• sporadic
    • etc
  • Certain states of events
    • Tempo of events
    • Pitch of events
    • Density of events
    • Volume of events
    • etc.

Examples of symbols to produce certain material worlds by selecting characteristic sounds or production of sounds or methods of playing:

Changes of sounds or material worlds can occur for the whole orchestra or in orchestra regions.

A change can occur as a sudden change or as a gradual transformation.

a global orchestra change can be designed as the final result of successive changes of individual orchestra regions. Scenic weighting

Scenic weighting

When designing musical occurrences, actions of the players can take place on various function levels with various positions in the depth of the event space:

  • Foreground:
    • Soloists
    • Features
    • etc.
  • Middle ground:
    • Environment
    • Grooves
    • Soundscapes
    • Event worlds
    • etc.
  • Background:
    • Soundscapes
    • Event worlds
    • Choreographic actions
    • etc.
  • Subsidiary events

Example of building up to an event: soloist (foreground) – interlocking rhythms (middle ground) – strange little noises (background) – free event situation (subsidiary event)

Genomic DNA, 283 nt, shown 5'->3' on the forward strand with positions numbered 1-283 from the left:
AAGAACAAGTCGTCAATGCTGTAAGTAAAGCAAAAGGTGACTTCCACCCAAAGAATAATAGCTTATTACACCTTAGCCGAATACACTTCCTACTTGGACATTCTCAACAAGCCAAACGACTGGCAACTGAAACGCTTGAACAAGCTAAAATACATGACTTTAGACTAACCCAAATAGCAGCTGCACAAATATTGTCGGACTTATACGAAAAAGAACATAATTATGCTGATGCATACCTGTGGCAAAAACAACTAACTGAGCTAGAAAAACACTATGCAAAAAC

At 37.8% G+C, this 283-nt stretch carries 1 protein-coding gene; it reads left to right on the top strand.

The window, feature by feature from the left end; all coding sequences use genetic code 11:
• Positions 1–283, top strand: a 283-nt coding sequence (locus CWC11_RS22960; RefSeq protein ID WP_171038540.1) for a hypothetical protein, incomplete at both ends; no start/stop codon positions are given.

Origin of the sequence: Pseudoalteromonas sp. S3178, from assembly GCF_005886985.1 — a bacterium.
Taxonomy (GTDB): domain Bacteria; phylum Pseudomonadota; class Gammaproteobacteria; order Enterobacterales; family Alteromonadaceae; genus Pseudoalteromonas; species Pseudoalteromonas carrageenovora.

A hierarchy within the function levels can be attained by e.g. differing levels of volume.

Window in the graphic flow

“Window” describes the possibility to specifically incorporate traditionally composed music(parts) in the graphic notation -> >References

Possible use of a musical window:

  • as a break, insert
  • as a background
  • as a subsidiary event

Effect of a musical window:

  • aesthetic contrast to the graphically generated music world
  • reference to spiritual plurality
  • etc.

Material landscapes and their possibilities

The collective knowledge

“References” uses the skills of the group of musicians via a wide range of aesthetics, styles and methods of playing in the musical world and, merely by naming the term, uses the capability of the ensemble to improvisationally create these modes and expressively move itself within them. This demonstrates the strength and diversity of an improvisational orchestra.

Possible references are:

  • Music cultures :
    • Jazz
    • New music
    • Choral
    • etc.
  • Extramusical pictures of motion and situations:
    • Lead
    • Mercury
    • Tai Chi
    • etc.
  • Behaviours:
    • hesitant
    • timid
    • hectic
    • bold
    • etc.
  • Associative fantasies:
    • Ice crystals
    • Deep Swamp
    • etc.

Example of a notation symbol to create sound by associative fantasy:

Example of a production of graphic orchestra music:
Video recording of a production of the first movement of the “Graffiti Suite” by the James-Choice-Orchestra as part of the MusikTriennale Cologne:

Further realization of graphic orchestral music: “Graffiti Suite” (Norbert Stein Patamusic played by NDR Bigband).

The double CD is available in the Pata shop.

Theory & Practice / Graphic orchestra music © Norbert Stein Pata Music